2010 NIOSA Poster and Medal Unveiled and Now On Sale

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NIOSA poster artist Beth Eidelberg is known for her exuberant watercolors and oils of Mexican markets, filled with flowers and sunlight

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Anyone who loves color-filled scenes, whether it’s downtown Mexican markets, flower markets, gardens or street scenes in San Antonio, colonial Mexico or Europe, will be captivated by this NIOSA poster.

“A Night In Old San Antonio®” (NIOSA®) Chairman Nancy Avellar unveiled the 2010 NIOSA poster at a private reception on February 23 for Society board members, NIOSA volunteers, Fiesta royalty and San Antonio community leaders, and the poster is now on sale to the public.

Titled “Mercado Allegre,” the 2010 NIOSA poster by renowned artist Beth Eidelberg features NIOSA’s “Mexican Market” area, one of the original sections of NIOSA when it was first held in 1948. The 17½” x 20½” posters are matted and signed and cost $35. They are on sale at the NIOSA office (at 227 S. Presa) weekdays from 9:30 a.m. until 4 p.m.; the NIOSA website at http://www.niosa.org; and at Sigoloff Frame and Art at 8222 Broadway. Note cards and postcards with the NIOSA poster artwork can also be purchased at NIOSA souvenir booths.

The 2010 NIOSA medal by well-known local artist Kathleen Trenchard is also on sale. The medal features the colorful, hand-cut tissue-paper papel picado banners of NIOSA. Produced in limited quantities and always a hot seller, the cloisonné pins are available for $10 at the NIOSA office, on the NIOSA website and at The Fiesta Store on Broadway.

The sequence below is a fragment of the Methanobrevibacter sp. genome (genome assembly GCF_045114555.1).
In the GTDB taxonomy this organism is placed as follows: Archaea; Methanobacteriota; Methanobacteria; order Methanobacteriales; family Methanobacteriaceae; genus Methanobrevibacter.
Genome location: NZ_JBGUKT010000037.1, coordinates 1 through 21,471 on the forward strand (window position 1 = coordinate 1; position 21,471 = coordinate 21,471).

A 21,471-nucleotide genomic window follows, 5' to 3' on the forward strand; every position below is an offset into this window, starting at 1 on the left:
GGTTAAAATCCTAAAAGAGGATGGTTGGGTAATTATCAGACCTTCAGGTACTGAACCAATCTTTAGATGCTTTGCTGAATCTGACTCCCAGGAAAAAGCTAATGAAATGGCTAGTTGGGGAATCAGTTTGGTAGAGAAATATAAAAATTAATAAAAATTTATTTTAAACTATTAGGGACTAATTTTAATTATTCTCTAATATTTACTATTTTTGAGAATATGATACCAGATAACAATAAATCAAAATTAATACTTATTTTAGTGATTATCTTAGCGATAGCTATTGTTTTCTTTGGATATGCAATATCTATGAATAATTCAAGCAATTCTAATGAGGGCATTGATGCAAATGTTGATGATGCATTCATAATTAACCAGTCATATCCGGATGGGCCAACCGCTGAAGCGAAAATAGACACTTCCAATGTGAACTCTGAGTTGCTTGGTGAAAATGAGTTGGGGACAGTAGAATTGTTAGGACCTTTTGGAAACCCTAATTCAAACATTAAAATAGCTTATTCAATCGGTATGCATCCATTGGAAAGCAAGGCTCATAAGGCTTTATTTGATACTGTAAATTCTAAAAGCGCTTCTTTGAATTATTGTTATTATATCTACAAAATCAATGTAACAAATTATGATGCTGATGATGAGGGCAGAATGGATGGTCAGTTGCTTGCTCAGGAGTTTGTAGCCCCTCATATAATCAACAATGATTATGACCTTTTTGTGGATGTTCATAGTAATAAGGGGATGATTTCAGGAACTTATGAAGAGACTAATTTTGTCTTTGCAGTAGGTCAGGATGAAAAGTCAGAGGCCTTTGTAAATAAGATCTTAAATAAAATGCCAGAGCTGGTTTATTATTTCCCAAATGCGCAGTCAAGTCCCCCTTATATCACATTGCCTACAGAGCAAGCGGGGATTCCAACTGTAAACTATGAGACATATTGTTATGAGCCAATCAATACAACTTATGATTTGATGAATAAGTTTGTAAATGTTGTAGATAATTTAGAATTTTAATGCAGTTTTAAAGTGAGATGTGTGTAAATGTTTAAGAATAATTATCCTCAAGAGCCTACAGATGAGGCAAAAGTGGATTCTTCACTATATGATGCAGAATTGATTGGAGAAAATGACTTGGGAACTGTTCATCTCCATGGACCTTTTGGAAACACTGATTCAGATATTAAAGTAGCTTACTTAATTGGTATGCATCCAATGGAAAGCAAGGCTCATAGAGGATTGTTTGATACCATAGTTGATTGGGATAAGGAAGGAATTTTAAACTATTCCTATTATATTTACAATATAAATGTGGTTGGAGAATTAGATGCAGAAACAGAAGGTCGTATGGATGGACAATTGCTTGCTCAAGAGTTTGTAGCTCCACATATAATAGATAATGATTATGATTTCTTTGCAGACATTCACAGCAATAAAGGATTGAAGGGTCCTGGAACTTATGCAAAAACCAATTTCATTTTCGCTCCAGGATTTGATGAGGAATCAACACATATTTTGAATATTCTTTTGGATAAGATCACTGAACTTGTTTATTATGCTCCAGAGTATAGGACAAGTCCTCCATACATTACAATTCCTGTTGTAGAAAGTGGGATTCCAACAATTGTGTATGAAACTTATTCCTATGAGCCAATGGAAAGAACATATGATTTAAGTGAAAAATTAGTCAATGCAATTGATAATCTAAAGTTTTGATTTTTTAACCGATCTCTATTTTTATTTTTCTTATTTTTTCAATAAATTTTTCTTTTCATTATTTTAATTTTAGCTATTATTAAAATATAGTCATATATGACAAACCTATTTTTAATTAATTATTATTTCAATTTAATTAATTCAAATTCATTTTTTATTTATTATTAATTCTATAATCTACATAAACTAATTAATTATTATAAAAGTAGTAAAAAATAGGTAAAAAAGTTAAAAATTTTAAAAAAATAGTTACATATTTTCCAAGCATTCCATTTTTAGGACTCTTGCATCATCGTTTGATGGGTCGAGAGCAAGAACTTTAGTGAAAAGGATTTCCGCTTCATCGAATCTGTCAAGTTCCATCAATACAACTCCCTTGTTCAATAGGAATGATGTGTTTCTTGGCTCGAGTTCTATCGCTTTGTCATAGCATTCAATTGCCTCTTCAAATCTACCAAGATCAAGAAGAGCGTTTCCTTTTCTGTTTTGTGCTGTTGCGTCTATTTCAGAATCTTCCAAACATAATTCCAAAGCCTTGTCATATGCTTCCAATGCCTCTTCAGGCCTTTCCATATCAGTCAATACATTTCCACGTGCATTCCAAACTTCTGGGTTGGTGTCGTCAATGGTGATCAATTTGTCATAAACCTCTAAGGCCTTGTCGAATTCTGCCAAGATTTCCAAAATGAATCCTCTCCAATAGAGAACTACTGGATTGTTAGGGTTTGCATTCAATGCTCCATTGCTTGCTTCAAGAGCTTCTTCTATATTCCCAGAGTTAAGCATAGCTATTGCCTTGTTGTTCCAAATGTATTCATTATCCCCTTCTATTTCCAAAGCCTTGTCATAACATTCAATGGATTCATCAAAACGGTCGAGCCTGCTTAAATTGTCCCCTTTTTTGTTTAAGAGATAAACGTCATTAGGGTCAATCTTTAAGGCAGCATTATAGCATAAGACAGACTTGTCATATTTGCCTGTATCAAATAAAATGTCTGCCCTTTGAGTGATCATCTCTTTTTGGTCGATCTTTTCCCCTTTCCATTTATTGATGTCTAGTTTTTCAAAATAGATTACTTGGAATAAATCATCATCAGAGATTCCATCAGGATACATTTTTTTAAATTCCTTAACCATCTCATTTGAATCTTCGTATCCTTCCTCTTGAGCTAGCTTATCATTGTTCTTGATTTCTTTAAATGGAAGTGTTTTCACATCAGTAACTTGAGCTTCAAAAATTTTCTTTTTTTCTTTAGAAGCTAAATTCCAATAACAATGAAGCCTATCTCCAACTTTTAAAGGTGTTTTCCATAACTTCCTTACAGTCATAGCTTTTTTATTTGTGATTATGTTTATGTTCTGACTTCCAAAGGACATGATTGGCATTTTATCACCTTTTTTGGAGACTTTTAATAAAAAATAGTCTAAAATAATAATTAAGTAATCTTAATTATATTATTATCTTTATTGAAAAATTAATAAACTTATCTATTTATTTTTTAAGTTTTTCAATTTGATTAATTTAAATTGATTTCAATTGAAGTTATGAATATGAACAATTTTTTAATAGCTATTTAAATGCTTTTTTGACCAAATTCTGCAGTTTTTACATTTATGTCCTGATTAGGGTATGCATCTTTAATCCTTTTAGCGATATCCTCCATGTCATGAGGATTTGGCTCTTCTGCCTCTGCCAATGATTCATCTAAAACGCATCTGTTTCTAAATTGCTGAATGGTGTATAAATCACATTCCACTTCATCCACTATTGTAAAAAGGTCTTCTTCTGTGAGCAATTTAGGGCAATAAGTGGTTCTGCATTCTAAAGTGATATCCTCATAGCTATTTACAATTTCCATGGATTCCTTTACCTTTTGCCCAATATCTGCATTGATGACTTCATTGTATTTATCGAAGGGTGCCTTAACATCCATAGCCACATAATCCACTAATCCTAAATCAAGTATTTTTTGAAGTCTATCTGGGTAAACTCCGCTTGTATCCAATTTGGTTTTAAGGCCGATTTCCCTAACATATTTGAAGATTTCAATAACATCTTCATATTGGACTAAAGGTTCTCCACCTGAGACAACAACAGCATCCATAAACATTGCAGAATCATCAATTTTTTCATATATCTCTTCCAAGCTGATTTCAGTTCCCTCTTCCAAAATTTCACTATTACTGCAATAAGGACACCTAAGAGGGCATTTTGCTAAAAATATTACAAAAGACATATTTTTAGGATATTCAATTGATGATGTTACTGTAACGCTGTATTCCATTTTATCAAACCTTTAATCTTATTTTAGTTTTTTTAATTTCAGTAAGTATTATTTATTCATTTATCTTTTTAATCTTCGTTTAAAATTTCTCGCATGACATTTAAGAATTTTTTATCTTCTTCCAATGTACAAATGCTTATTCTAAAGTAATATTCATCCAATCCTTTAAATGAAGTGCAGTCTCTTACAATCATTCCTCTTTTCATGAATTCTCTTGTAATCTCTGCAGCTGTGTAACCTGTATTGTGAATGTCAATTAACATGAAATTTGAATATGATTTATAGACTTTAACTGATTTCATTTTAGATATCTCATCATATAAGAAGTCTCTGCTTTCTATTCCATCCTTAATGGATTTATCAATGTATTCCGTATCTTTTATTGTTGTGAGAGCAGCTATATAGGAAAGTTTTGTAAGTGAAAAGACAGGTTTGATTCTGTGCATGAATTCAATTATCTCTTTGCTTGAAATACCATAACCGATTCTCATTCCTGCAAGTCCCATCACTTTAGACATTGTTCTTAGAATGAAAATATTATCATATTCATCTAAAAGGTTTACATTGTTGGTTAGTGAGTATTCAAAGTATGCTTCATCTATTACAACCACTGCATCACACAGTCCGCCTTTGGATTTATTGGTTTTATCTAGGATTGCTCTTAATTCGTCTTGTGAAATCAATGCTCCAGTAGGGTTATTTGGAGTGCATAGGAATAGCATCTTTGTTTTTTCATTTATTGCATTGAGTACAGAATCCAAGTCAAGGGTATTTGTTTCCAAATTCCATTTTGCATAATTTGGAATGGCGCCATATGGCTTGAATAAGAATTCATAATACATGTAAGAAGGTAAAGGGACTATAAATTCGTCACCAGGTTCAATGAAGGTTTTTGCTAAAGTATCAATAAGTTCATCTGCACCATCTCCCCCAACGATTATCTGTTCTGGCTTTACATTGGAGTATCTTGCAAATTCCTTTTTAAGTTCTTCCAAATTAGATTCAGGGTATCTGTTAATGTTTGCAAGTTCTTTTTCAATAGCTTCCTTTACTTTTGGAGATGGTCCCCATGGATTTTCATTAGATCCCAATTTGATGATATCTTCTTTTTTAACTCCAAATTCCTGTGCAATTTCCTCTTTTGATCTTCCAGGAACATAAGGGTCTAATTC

“I chose Beth Eidelberg because she is an accomplished artist—well-known and honored in San Antonio and throughout the Southwest,” Avellar said at the unveiling. “She is known for her exuberant watercolors and oils of Mexican markets, filled with flowers and sunlight, and for her charming renditions of houses and architectural features. She is the perfect choice to depict the historic setting, the festive ambience and the riot of colors that is A Night In Old San Antonio.”

“Anyone who loves color-filled scenes, whether it’s downtown Mexican markets, flower markets, gardens or street scenes in San Antonio, colonial Mexico, or Europe, will be captivated by this NIOSA poster,” Avellar adds.

Eidelberg was born in San Antonio, where her devotion to art developed in early childhood. She remembers beginning her artistic pursuits at the age of five, studying as a young girl at the Little House School of Art and Witte Museum. Eidelberg credits this training at San Antonio institutions as a critical, formative experience for her later career coupled with a deep, on-going fascination with color and a joy in sharing her vision. Her further studies at Monticello College (Alton, Illinois), which she attended on a Fine Arts scholarship, San Antonio Art Institute, University of Texas at San Antonio and Albert Glassell School of Fine Arts have been a continuing educational experience. Flower markets around the world are her forte; her work has been published by the New York Graphic Society, Arts Limited and American Artist magazine. She has been named Artist of the Year by the San Antonio Art League, and her work has been represented by galleries throughout the Southwest including Nanette Richardson Fine Art Gallery and is included in numerous private and corporate collections. Eidelberg is a member of the Texas Watercolor Society, San Antonio Art League, San Antonio Watercolor Group and the Coppini Academy of Fine Arts.